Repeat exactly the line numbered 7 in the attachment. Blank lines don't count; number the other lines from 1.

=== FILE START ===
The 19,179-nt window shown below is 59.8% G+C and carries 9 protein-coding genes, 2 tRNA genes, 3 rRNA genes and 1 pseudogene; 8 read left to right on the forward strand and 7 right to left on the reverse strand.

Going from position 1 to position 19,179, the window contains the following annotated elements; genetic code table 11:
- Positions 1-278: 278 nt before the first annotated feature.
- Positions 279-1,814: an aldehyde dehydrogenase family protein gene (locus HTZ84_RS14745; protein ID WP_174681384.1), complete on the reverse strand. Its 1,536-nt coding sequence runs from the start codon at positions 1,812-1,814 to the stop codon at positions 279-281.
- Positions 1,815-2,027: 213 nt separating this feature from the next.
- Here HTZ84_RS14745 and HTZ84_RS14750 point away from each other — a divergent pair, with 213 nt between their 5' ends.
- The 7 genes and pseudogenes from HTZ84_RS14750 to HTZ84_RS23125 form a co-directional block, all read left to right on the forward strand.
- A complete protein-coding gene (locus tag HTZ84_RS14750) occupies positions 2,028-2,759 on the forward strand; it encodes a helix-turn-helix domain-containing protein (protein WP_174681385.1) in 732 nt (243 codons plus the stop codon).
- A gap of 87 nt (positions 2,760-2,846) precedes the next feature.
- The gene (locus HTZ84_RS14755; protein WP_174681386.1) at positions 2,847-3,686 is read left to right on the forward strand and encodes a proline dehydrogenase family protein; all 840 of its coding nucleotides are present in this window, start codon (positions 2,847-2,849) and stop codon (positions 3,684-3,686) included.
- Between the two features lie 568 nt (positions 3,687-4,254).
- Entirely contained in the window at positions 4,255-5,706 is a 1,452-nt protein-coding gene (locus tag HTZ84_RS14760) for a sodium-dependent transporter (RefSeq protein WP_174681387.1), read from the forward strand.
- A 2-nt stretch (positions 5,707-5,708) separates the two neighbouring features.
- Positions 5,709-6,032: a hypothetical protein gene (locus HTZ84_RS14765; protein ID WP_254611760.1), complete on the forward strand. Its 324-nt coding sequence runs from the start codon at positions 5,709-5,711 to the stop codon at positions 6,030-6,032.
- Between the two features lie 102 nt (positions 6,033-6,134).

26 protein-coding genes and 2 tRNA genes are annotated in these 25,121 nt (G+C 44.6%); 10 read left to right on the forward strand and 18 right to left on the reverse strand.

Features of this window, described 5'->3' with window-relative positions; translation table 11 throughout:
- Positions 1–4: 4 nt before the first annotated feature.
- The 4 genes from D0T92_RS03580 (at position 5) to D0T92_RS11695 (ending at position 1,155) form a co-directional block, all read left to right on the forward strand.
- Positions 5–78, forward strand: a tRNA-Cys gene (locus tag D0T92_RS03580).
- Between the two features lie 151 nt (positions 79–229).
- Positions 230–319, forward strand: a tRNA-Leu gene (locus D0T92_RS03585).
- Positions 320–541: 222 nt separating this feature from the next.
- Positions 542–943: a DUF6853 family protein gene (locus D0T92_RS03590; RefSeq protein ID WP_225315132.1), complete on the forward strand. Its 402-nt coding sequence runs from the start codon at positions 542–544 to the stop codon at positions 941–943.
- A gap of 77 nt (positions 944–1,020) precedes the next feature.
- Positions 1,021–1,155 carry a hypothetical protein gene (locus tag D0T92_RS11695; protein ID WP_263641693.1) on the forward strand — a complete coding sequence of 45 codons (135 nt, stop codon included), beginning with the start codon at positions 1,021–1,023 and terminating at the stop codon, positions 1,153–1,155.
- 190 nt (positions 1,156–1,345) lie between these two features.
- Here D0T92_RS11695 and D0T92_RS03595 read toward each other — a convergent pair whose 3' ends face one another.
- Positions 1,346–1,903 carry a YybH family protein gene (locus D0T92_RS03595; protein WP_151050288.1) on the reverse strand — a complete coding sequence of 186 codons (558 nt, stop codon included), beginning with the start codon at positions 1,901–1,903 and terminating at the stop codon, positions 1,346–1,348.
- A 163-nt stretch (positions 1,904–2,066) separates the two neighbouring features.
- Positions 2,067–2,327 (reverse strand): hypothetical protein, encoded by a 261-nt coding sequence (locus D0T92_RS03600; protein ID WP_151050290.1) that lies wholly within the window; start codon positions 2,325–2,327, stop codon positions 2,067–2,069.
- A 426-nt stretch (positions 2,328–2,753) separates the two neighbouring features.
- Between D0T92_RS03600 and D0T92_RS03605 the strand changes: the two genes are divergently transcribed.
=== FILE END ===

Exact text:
- The 7 genes and pseudogenes from HTZ84_RS14750 to HTZ84_RS23125 form a co-directional block, all read left to right on the forward strand.